Emergency Lighting News

Remembering Dick Bodine, the inventor of the emergency ballast and founder of the Bodine Company

Dick Bodine, inventor of the emergency ballast dies at 91.


Richard Hill "Dick" Bodine, Jr., cofounder, with his wife Virginia "Jinnie", of the Bodine Company and the Bodine School, died December 16, 2015, after a long illness. He was 91.

In 1961, after serving in World War II, Dick Bodine and his wife Jinni started The Bodine Company in a chicken coop in their Germantown backyard, initially selling high-end home security systems that Bodine designed using intercom and hi-fi stereo components.

In the 1970s, Dick invented a way to convert the use of fluorescent bulbs from alternating current to battery power in order to light signs on buses. This breakthrough led to Bodine's major product, inverter ballasts that power emergency lighting fixtures used all over the world in many public buildings, hospital operating rooms, the New York Subway, and submarines.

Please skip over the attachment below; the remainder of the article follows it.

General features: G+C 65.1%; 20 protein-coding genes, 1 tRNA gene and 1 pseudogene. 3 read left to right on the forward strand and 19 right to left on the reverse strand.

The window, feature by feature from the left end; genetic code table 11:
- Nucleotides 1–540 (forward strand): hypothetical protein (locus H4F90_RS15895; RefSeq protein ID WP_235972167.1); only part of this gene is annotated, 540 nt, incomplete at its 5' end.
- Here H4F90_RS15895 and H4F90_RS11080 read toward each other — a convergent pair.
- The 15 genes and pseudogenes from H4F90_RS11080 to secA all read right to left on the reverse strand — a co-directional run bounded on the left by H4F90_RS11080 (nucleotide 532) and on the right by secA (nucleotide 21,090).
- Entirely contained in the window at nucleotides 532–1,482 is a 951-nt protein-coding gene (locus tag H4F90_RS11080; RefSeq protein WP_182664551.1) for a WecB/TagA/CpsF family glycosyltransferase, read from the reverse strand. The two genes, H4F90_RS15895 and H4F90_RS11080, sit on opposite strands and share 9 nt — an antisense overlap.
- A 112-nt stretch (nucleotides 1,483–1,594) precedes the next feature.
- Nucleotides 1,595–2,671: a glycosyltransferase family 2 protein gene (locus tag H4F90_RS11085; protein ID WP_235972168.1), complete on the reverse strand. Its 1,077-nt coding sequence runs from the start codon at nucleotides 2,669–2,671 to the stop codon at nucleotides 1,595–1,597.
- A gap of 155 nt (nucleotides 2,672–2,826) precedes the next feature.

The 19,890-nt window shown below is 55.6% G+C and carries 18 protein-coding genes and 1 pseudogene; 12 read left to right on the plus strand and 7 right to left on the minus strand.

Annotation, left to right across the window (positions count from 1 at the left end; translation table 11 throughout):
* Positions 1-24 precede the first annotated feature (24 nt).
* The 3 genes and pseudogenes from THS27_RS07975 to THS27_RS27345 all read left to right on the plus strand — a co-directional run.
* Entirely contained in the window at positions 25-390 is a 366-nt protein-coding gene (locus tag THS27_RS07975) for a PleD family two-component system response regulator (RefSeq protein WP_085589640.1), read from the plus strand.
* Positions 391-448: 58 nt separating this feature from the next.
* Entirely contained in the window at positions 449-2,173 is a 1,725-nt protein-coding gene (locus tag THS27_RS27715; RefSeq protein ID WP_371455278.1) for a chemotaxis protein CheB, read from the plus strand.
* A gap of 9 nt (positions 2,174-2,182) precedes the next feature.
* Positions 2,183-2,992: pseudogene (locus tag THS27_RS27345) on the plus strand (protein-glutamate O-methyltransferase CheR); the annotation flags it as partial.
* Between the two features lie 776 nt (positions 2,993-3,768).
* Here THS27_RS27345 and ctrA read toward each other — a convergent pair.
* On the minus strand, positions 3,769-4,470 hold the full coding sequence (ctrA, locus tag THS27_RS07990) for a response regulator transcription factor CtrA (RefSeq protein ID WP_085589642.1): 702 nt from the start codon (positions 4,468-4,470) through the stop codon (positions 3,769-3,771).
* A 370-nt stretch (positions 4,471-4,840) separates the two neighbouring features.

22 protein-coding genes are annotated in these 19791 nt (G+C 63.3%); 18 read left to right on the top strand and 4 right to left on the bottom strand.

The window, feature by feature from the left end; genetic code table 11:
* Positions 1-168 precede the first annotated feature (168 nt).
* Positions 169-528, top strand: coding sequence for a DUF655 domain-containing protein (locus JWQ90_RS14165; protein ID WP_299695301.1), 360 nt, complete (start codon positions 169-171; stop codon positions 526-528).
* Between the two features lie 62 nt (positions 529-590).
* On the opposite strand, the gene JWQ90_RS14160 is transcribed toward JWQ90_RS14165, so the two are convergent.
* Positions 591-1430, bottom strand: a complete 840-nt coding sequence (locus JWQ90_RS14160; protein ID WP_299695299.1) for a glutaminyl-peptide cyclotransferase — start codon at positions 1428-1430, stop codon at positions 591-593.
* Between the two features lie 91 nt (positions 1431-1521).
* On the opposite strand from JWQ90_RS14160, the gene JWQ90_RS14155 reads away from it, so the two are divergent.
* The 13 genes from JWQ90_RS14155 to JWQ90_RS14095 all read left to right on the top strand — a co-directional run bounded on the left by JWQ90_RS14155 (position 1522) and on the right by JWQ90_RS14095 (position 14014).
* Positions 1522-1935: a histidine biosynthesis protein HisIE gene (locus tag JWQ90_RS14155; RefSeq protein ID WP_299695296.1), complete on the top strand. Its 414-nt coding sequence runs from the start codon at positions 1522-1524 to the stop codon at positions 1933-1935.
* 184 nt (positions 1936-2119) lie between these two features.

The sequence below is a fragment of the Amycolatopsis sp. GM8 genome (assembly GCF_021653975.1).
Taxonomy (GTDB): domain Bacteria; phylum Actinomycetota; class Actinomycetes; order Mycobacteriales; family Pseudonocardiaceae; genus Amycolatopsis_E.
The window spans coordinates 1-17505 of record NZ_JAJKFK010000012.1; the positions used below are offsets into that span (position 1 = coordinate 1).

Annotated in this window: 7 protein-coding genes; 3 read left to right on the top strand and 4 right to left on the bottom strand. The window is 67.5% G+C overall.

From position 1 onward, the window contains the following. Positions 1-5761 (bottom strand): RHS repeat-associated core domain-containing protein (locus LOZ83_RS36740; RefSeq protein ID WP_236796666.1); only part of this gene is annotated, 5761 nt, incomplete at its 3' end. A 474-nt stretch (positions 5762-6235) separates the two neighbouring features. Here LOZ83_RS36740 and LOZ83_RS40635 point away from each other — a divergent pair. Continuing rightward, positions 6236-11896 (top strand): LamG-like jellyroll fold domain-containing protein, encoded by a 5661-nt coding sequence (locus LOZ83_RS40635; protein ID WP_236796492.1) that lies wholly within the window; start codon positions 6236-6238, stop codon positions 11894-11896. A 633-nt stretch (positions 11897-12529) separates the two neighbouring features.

The circuit he designed, with a rechargeable nickel cadmium battery, is still the basic design of all emergency lighting ballasts. The National Electrical Code, later written for all emergency lighting in public buildings, states that emergency lighting had to provide a minimum of 90 minutes of light, based on Bodine's achievement.

"Dick wanted to make sure that everything we did exceeded anything that was in code," said AlLyons, president of the Bodine Company after Dick retired in 1988.

"Dick was gracious, humble and incredibly generous," Jemison said. "The Bodine Company seemed to support everything in the world," said Frank Jemison, Bodine's stepson.

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